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The next leader of the Conservative Party?

Perhaps it’s this guy:

Rick Hillier, Canada’s outspoken former chief of defence staff, will headline a conference next week in Ottawa where grassroots activists as well as Conservative members of Parliament will gather to discuss the state of conservatism in this country.

Conservatives have made it a habit since they’ve been in power of claiming they’re the only party in this country that “supports the troops”, so it wouldn’t be a big stretch to see Hillier be chosen Conservative leader after Harper’s departure to try and accentuate that claim.

By the way, the “state of conservatism in this country” is the topic at the Manning Centre thing, eh? It would be interesting to hear what everyone at the Conference thinks of the stimulus package the Harperites have come up with. The article says that Hillier will speak about the “need to have properly trained and prepared political practitioners to better run our government, just as we need to have well-trained soldiers on the battlefield.”” That wouldn’t be some hints at some Conservative discontent that Harper and Flaherty are spending a big amount of money in this stimulus package, would it? Never mind that a lot of us on the progressive side think some of the funds aren’t being spent in the areas they should be – the whole Keynesian theory and spending thing is probably anathema to a lot of the Conservatives attending this Conference. It would also be interesting to hear if Mr. Hillier has any thoughts on Harper’s admission on American TV that Afghanistan is not a winnable war.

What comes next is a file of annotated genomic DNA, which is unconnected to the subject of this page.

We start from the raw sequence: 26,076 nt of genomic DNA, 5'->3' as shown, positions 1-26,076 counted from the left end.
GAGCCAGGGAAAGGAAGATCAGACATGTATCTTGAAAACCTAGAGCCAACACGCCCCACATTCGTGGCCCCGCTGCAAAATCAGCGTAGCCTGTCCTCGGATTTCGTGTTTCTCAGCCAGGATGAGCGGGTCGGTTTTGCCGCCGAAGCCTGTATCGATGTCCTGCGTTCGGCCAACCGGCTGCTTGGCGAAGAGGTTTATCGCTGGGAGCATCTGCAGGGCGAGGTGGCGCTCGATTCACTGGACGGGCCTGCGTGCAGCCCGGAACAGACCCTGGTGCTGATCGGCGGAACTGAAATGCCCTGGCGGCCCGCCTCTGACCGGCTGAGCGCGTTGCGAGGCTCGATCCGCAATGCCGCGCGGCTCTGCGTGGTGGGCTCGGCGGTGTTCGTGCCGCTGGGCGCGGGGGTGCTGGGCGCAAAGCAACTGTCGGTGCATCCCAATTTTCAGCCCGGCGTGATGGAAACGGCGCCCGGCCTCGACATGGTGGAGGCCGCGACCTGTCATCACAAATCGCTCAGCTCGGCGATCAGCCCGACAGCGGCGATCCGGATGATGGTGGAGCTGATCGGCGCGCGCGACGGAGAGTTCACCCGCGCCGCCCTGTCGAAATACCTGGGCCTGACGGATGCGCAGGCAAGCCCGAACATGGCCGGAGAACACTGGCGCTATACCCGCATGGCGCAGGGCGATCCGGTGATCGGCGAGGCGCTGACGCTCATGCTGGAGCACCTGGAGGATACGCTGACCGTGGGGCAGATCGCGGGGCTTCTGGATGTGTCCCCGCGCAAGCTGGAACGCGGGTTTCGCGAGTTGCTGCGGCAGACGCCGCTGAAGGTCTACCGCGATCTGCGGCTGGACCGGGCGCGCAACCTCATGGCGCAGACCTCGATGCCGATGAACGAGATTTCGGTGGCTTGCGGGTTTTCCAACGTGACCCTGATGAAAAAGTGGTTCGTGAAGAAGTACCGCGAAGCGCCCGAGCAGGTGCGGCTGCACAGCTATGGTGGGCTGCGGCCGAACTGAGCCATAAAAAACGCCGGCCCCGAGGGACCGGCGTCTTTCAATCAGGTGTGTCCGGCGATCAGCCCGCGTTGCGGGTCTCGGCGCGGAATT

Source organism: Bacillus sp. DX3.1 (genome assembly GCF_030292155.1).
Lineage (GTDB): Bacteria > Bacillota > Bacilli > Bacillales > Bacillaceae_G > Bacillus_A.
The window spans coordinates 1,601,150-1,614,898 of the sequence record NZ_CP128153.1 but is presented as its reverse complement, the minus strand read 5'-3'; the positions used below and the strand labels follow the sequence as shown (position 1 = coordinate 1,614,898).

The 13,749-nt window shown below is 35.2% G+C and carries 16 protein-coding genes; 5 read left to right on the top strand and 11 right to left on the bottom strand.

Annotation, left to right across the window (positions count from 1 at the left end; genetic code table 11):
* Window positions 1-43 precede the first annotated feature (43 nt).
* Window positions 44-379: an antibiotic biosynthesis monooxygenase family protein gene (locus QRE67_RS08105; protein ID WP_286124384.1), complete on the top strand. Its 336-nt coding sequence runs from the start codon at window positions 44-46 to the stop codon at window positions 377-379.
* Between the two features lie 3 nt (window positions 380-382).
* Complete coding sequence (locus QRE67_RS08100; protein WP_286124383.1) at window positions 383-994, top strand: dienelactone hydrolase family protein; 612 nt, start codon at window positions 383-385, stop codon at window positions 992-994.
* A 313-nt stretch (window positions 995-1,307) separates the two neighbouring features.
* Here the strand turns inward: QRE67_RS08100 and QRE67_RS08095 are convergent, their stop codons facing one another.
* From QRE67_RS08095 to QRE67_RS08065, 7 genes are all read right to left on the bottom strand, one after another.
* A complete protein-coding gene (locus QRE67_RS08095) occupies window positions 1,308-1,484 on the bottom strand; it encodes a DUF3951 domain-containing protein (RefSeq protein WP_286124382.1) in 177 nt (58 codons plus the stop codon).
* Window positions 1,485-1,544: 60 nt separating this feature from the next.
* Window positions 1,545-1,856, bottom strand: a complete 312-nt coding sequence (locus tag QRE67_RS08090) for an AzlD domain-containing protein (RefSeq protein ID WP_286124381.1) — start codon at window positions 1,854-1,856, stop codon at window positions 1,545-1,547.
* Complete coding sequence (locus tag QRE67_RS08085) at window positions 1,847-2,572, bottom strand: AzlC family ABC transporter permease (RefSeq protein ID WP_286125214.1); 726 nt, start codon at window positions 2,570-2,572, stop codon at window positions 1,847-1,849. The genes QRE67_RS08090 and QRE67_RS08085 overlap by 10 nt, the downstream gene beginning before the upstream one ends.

I also note this conference thing (or at least, Hillier’s speech part of the Conference) is going to cost 195$ a plate. That doesn’t exactly sound like a “grass-rootish” type fee to me to have the privilege of attending; sounds more like its more geared for the Conservative elite and well-connected.


8 comments to The next leader of the Conservative Party?

  • MoS: